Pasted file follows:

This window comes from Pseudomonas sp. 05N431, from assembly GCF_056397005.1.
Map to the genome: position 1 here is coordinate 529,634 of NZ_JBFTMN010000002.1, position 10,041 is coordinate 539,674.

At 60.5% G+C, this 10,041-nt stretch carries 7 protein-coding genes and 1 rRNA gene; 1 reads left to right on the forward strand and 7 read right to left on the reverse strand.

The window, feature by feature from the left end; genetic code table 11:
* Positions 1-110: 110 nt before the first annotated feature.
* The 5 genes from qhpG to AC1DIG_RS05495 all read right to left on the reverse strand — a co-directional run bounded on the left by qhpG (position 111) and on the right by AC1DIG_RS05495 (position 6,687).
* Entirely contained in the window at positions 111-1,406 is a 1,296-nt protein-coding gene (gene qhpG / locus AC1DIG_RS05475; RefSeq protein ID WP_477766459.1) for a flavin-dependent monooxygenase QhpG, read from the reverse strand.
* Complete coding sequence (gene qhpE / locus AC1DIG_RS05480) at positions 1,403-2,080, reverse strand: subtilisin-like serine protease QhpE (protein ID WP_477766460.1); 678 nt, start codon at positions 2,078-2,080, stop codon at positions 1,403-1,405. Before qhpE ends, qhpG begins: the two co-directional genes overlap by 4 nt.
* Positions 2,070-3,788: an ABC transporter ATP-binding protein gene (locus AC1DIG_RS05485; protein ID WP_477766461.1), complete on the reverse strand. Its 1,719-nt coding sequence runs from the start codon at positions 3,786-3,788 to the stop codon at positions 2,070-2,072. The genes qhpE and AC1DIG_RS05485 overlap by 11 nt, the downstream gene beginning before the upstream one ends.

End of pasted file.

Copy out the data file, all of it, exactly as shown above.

This window comes from Pseudomonas sp. 05N431, from assembly GCF_056397005.1.
Map to the genome: position 1 here is coordinate 529,634 of NZ_JBFTMN010000002.1, position 10,041 is coordinate 539,674.

At 60.5% G+C, this 10,041-nt stretch carries 7 protein-coding genes and 1 rRNA gene; 1 reads left to right on the forward strand and 7 read right to left on the reverse strand.

The window, feature by feature from the left end; genetic code table 11:
* Positions 1-110: 110 nt before the first annotated feature.
* The 5 genes from qhpG to AC1DIG_RS05495 all read right to left on the reverse strand — a co-directional run bounded on the left by qhpG (position 111) and on the right by AC1DIG_RS05495 (position 6,687).
* Entirely contained in the window at positions 111-1,406 is a 1,296-nt protein-coding gene (gene qhpG / locus AC1DIG_RS05475; RefSeq protein ID WP_477766459.1) for a flavin-dependent monooxygenase QhpG, read from the reverse strand.
* Complete coding sequence (gene qhpE / locus AC1DIG_RS05480) at positions 1,403-2,080, reverse strand: subtilisin-like serine protease QhpE (protein ID WP_477766460.1); 678 nt, start codon at positions 2,078-2,080, stop codon at positions 1,403-1,405. Before qhpE ends, qhpG begins: the two co-directional genes overlap by 4 nt.
* Positions 2,070-3,788: an ABC transporter ATP-binding protein gene (locus AC1DIG_RS05485; protein ID WP_477766461.1), complete on the reverse strand. Its 1,719-nt coding sequence runs from the start codon at positions 3,786-3,788 to the stop codon at positions 2,070-2,072. The genes qhpE and AC1DIG_RS05485 overlap by 11 nt, the downstream gene beginning before the upstream one ends.